The Retirement Fund for Religious provides support for thousands of elderly Catholic sisters, brothers, and religious order priests.
YOU CAN HELP >>
IMPORTANT NOTE: With any reprint of the lyrics or music of this song, please include the following credit: © Steven C. Warner, 2014. Commissioned by NRVC and VISION Vocation Guide in honor of the Year of Consecrated Life.
The vocation to consecrated life is an invitation from the Lord to live one's baptismal commitment more intensely through an intimate following of Christ in a life dedicated to living the evangelical counsels of chastity, poverty and obedience. Consecrated life does not belong to the hierarchical structure of the Church, but it is undeniably a part of its life and holiness.
A study of the history of the Church demonstrates that consecrated life has appeared in various forms: the eremitical life, consecrated virginity, religious institutes (monastics, mendicant, apostolic), secular institutes, and societies of apostolic life. Throughout the centuries, these men and women, both clerics and lay have devoted their lives to a contemplative or apostolic lifestyle in service to the Church (LG43-44).
A message by Sister Rose McDermott, SSJ
Ask any brother, sister or priest living a vocation to consecrated life and they will advise you that family life cultivated the seed of their vocation. Early on they experienced the self-donation of their parents to one another and their children in numerous ways in their homes.
As these youngsters entered the broader society, the witness of men and women living consecrated life fostered and nurtured the seed. Youth encountered these men and women as they served the Church by their own manner of self-sacrifice, not to a spouse and children of their own, but to Christ and his people, as they witnessed lives of prayer and apostolic service in education, healthcare, social services and missionary activities, both in the Church and throughout the world.
Witnessing to Christ and called to a particular form of consecrated life, these women and men profess lives of chastity, poverty and obedience. They sacrifice the love of a spouse and the gift of children in order to serve wherever assigned in obedience to their respective superiors. They live lives of dependence and labor in accord with the evangelical poverty of their societies or institutes. In other words, they live a more intense baptismal life closely following Christ in prayer, announcing the kingdom of God, doing good to people, and living among the poor in the world – but always doing the will of the Father.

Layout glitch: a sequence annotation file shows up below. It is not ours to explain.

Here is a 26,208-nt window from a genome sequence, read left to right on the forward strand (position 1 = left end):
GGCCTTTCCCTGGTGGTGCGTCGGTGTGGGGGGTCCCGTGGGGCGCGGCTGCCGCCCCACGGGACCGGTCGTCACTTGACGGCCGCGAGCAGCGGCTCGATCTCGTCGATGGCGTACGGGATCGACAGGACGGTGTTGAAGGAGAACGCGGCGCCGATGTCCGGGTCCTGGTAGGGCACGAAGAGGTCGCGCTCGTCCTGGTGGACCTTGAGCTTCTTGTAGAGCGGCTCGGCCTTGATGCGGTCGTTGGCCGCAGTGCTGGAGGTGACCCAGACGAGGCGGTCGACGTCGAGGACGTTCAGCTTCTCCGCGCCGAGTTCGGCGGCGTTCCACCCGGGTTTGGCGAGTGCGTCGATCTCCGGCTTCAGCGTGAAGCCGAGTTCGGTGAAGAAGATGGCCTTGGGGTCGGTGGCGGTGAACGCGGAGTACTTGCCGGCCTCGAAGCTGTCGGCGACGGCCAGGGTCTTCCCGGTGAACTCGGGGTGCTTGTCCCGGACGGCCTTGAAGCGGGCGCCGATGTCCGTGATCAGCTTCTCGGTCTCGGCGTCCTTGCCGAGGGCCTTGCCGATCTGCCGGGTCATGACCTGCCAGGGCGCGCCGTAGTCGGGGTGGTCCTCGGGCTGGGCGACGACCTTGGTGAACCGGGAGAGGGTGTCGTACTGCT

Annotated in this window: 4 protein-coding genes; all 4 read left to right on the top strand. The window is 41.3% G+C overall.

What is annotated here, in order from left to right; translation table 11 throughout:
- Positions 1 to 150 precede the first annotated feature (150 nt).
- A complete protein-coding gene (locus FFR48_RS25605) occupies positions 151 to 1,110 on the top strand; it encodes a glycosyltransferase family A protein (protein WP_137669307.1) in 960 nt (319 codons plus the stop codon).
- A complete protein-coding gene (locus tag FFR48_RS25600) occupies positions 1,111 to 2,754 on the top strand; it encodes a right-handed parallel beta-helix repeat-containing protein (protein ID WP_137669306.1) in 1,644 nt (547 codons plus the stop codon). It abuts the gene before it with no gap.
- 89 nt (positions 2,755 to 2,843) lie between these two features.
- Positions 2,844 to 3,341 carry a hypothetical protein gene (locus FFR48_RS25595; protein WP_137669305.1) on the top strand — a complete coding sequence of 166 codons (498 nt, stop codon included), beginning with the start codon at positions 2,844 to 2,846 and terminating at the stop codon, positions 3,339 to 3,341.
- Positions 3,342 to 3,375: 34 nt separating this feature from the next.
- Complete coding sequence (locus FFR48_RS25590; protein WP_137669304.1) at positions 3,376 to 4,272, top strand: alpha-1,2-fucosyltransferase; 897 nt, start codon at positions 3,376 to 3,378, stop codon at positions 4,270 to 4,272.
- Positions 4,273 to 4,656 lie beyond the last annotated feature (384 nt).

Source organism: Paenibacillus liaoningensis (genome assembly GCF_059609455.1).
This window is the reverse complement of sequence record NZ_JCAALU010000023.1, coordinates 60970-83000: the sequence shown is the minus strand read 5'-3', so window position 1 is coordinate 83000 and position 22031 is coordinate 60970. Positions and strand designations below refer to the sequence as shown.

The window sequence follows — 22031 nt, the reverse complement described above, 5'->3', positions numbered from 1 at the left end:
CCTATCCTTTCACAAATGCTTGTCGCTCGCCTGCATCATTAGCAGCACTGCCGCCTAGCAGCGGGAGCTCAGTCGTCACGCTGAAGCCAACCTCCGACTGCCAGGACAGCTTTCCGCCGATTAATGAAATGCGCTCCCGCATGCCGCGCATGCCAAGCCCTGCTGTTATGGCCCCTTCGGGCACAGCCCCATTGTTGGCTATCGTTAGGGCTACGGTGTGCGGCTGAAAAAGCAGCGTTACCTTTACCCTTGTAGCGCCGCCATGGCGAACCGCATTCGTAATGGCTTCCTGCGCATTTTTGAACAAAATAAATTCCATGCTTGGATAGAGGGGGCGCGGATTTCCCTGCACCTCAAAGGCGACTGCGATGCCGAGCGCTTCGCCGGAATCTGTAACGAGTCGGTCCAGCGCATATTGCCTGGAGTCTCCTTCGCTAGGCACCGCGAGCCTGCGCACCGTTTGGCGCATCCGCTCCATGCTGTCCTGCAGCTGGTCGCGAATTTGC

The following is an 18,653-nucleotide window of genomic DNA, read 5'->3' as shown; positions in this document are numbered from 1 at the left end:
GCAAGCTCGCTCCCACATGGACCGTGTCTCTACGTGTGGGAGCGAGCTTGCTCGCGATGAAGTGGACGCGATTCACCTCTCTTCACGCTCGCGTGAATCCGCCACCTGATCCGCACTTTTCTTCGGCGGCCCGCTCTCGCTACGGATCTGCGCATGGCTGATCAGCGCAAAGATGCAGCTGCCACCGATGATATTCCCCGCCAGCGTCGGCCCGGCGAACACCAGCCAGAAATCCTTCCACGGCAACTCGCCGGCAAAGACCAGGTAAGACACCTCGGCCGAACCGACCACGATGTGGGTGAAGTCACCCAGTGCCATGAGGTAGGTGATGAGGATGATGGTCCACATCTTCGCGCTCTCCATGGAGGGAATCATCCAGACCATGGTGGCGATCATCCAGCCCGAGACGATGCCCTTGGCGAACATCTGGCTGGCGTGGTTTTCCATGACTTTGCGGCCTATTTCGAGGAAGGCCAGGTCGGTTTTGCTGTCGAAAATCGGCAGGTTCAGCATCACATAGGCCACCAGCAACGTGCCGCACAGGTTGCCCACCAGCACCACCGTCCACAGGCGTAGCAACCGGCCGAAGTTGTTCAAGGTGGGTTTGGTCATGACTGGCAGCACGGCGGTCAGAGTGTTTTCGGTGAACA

Today, there is a serious scarcity of vocations to consecrated life and many reasons are cited: secularism, materialism, rugged individualism, promiscuity, innumerable professional options for young men and women, and lack of knowledge regarding consecrated life. However, we might reflect on what members of institutes and societies of consecrated life advise – that family life, the domestic Church, first nurtured the seed of their vocation. The witness of their parents sacrificing for each other and their children prompted imitation and generous self-donation.
As the world prepares to celebrate family life this fall and youngsters observe such outstanding examples of consecrated life in our Holy Father Francis (a member the Society of Jesus) and our own diocesan Bishop David O’Connell (a member of the Congregation of the Mission), we may once again experience an increase in vocations to consecrated life. Examples of spousal love, sacrifice, understanding, patience, generosity and deeply committed lives of faith and morals on the part of parents witness values that foster a thoroughly Christian lifestyle and prepare young generous hearts for a positive response to the call of Christ.
Let us continue to pray for vocations to consecrated life, but pray also for an increase of stable families and dedicated parents, the primary educators of their children who cultivate seeds of goodness and generosity that mature into vocations of witness and service to the Church and society.
St. Joseph SisterRose McDermott, is the diocesan delegate for religious, serving in the Ministry of Consecrated Life.
We are approximately 361 canonical religious, 4 non-canonical members, 3 consecrated virgins and 1 secular institute member that minister in the four counties of the Diocese of Trenton. We represent membership in 40 male/female religious congregations who have dedicated our lives to announce and proclaim the Word of the Lord.
Prior to 1970's, religious served the needs of the Church via education, health care and orphanages. Additional ministries are essential to our service today:
While the physical appearance might not be easily recognizable today, the face of God is evident in the many paths and journeys taken daily by those who have dedicated their life to further announce and proclaim the Word of God.